In his first press appearance in the U.S. after a whirlwind tour of Afghanistan and the Middle East in late July, an obviously fatigued Sen. Barack Obama took questions from Native American, Asian American, Hispanic and African American journalists gathered at the UNITY conference in Chicago.
A member of the Native American Journalists Association stood and asked Obama if he supported the congressional resolution referred to as the “apology bill” – the Senate and House resolutions apologizing for 200 years of U.S. bad behavior toward American Indians.
“I personally would want to see our tragic history or the tragic elements of our history acknowledged, and I think that there’s no doubt that, when it comes to our treatment of Native Americans, as well as other persons of color in this country, that we’ve got… some very sad and difficult things to account for,” Obama responded, and added that he would want “to consult with Native American tribes and councils” about the precise wording of an official apology.
“The most important thing for the U.S. government to do is not just
offer apologies, but offer deeds. I have to confess, I’m more concerned
with providing a better way of life,” Obama said.
resolution, S.J. Res. 4, sponsored by Sen. Sam Brownback, a Republican
from Kansas, would “acknowledge a long history of official depredations
and ill-conceived policies by the United States Government regarding
Indian tribes and offer an apology to all Native Peoples on behalf of
the United States.”
Brownback’s measure has been introduced in
several sessions of Congress, and was passed last year by the Senate
Indian Affairs Committee. The 2005 version of the resolution was
endorsed by the National Congress of American Indians; but there are
mixed feelings about the apology bill around Indian country.
is a history to this kind of resolution. The Friends Committee on
National Legislation (FCNL), a Quaker lobbying group, noted that the
U.S. issued an apology in 1988 to Japanese Americans, who were put in
detention camps during 1988; and there was an official apology in 1993,
to Native Hawaiians for the illegal overthrow of the Hawaiian Kingdom.
Internationally, Canada issued an apology in 1998 for its benighted
actions toward the Native population to the north. And in February of
this year, Australian Prime Minister Kevin Rudd apologized to the
400,000 Aborigines living Down Under for past racist policies and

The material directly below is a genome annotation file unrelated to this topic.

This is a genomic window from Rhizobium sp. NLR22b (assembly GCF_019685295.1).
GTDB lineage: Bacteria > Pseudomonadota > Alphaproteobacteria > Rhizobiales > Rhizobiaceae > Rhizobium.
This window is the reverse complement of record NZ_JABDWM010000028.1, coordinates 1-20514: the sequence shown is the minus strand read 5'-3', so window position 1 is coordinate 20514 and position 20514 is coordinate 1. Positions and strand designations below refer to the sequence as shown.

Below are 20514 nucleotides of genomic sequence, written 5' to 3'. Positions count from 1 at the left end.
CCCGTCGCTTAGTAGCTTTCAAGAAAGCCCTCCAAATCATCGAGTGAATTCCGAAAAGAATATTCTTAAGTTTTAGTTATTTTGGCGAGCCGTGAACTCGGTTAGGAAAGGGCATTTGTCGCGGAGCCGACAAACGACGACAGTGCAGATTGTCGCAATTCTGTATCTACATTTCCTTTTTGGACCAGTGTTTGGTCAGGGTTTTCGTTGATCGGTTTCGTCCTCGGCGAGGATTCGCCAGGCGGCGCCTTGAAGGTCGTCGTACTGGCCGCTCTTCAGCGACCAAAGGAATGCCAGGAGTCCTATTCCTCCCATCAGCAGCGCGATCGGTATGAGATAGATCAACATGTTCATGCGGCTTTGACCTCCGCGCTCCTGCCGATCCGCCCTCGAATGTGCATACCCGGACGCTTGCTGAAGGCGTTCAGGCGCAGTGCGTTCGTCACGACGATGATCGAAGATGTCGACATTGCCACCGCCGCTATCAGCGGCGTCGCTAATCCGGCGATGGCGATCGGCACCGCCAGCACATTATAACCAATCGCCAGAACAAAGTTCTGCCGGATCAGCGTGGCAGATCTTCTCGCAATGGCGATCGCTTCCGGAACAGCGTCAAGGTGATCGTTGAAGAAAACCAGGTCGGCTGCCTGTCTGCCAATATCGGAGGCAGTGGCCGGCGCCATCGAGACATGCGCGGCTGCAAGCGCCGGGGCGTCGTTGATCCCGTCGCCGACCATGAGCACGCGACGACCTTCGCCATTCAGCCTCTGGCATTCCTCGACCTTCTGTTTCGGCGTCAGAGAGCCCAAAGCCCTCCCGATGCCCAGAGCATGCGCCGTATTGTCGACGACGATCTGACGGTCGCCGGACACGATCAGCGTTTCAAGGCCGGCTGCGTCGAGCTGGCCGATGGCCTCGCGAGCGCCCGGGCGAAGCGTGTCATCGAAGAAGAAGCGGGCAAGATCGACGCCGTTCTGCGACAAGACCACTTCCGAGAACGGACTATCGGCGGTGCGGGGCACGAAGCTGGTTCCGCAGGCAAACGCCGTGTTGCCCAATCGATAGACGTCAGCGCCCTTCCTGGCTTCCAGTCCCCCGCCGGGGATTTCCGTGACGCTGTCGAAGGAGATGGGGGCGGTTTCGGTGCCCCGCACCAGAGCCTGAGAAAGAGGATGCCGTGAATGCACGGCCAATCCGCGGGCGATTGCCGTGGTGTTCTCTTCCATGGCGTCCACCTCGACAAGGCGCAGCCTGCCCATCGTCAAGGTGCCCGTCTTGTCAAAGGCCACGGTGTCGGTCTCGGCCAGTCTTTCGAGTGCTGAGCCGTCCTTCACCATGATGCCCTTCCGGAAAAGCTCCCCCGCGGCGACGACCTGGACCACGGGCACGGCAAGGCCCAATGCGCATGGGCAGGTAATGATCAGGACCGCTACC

The reluctance some Indian tribal leaders feel
about the apology resolution concerns current U.S. government policies
that are harmful to Indians. They note that the government continues to
under-fund reservation and urban Indian educational, health and housing
programs. And FCNL, in their analysis of the issue, point out that the
resolution is a “formal apology, but the joint resolution notes that it
does not authorize any claim against the United States or serve as a
settlement of any claim against the U.S.”
proponents of the apology bill point out that the deep anger still felt
by American Indians over their historical mistreatment at the hands of
government officials – forced removals, massacres, broken treaties,
suppression of traditional religious ceremonies, economic exploitation
of Indians lands, abuses in boarding schools, etc. – is manifested in
the high rates of alcoholism and other social pathologies affecting
Indian families today. Therefore, these tribal leaders and activists
feel that a formal apology from the lawmakers and the president in
Washington would serve to promote spiritual and emotional healing in
“Sometimes a metaphorical clean slate is needed
to build a better foundation for the future of relations between Native
Nations and the United States,” stated Joe Shirley, Jr., president of
the Navajo Nation.
A measured endorsement came from Tim Coulter,
founder and executive director of the Indian Law Resource Center in
Helena, Montana, after the Senate passed the Brownback apology as an
amendment to Indian Health Care Improvement Act Reauthorization bill
earlier this year.
“I think it’s proper to thank members of
Congress who are sponsors of this apology for their good intentions
because the apology is called for; but the apology can’t be considered
serious or genuine unless congressional steps are taken to ensure that
these ongoing wrongs are forever stopped,” Coulter told the Helena
Independent Record newspaper.
An official apology for U.S.
depredations against Indian people over the generations also could
educate the dominant society about the unique legal status of Indian
nations and the fact that federal treaties are still in effect. There
is plenty of room for education and healing to take place in our